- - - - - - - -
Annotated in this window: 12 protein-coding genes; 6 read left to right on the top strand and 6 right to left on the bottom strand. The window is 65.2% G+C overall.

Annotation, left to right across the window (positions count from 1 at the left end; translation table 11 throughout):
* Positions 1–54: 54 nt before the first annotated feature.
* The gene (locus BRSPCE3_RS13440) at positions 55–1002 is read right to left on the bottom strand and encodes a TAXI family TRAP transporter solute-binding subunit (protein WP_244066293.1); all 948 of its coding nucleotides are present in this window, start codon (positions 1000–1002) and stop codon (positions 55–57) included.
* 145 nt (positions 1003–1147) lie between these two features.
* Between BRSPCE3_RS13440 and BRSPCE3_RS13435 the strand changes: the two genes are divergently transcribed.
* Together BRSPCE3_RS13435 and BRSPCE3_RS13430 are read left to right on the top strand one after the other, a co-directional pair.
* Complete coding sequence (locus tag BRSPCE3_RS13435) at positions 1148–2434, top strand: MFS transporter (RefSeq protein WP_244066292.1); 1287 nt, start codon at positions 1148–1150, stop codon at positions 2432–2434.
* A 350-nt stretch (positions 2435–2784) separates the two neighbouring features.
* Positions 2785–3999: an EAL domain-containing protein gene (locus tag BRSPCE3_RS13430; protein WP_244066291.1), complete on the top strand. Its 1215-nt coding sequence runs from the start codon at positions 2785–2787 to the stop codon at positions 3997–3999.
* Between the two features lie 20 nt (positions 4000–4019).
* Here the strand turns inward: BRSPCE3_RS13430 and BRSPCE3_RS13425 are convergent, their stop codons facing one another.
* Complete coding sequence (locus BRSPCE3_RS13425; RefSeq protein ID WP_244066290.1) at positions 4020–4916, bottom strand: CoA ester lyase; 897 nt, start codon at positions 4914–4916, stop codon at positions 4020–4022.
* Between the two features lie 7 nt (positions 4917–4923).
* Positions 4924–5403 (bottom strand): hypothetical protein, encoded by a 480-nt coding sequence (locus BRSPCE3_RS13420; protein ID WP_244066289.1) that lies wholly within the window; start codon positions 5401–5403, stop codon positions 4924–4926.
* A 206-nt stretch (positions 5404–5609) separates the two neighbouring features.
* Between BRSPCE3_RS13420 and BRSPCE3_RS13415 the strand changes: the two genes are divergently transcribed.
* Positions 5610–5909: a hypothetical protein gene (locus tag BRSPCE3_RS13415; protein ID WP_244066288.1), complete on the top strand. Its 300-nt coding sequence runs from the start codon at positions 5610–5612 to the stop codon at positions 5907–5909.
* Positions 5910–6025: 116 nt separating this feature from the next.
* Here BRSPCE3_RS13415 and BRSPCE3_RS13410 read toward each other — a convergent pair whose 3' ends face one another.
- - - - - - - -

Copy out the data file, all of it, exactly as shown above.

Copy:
Annotated in this window: 12 protein-coding genes; 6 read left to right on the top strand and 6 right to left on the bottom strand. The window is 65.2% G+C overall.

Annotation, left to right across the window (positions count from 1 at the left end; translation table 11 throughout):
* Positions 1–54: 54 nt before the first annotated feature.
* The gene (locus BRSPCE3_RS13440) at positions 55–1002 is read right to left on the bottom strand and encodes a TAXI family TRAP transporter solute-binding subunit (protein WP_244066293.1); all 948 of its coding nucleotides are present in this window, start codon (positions 1000–1002) and stop codon (positions 55–57) included.
* 145 nt (positions 1003–1147) lie between these two features.
* Between BRSPCE3_RS13440 and BRSPCE3_RS13435 the strand changes: the two genes are divergently transcribed.
* Together BRSPCE3_RS13435 and BRSPCE3_RS13430 are read left to right on the top strand one after the other, a co-directional pair.
* Complete coding sequence (locus tag BRSPCE3_RS13435) at positions 1148–2434, top strand: MFS transporter (RefSeq protein WP_244066292.1); 1287 nt, start codon at positions 1148–1150, stop codon at positions 2432–2434.
* A 350-nt stretch (positions 2435–2784) separates the two neighbouring features.
* Positions 2785–3999: an EAL domain-containing protein gene (locus tag BRSPCE3_RS13430; protein WP_244066291.1), complete on the top strand. Its 1215-nt coding sequence runs from the start codon at positions 2785–2787 to the stop codon at positions 3997–3999.
* Between the two features lie 20 nt (positions 4000–4019).
* Here the strand turns inward: BRSPCE3_RS13430 and BRSPCE3_RS13425 are convergent, their stop codons facing one another.
* Complete coding sequence (locus BRSPCE3_RS13425; RefSeq protein ID WP_244066290.1) at positions 4020–4916, bottom strand: CoA ester lyase; 897 nt, start codon at positions 4914–4916, stop codon at positions 4020–4022.
* Between the two features lie 7 nt (positions 4917–4923).
* Positions 4924–5403 (bottom strand): hypothetical protein, encoded by a 480-nt coding sequence (locus BRSPCE3_RS13420; protein ID WP_244066289.1) that lies wholly within the window; start codon positions 5401–5403, stop codon positions 4924–4926.
* A 206-nt stretch (positions 5404–5609) separates the two neighbouring features.
* Between BRSPCE3_RS13420 and BRSPCE3_RS13415 the strand changes: the two genes are divergently transcribed.
* Positions 5610–5909: a hypothetical protein gene (locus tag BRSPCE3_RS13415; protein ID WP_244066288.1), complete on the top strand. Its 300-nt coding sequence runs from the start codon at positions 5610–5612 to the stop codon at positions 5907–5909.
* Positions 5910–6025: 116 nt separating this feature from the next.
* Here BRSPCE3_RS13415 and BRSPCE3_RS13410 read toward each other — a convergent pair whose 3' ends face one another.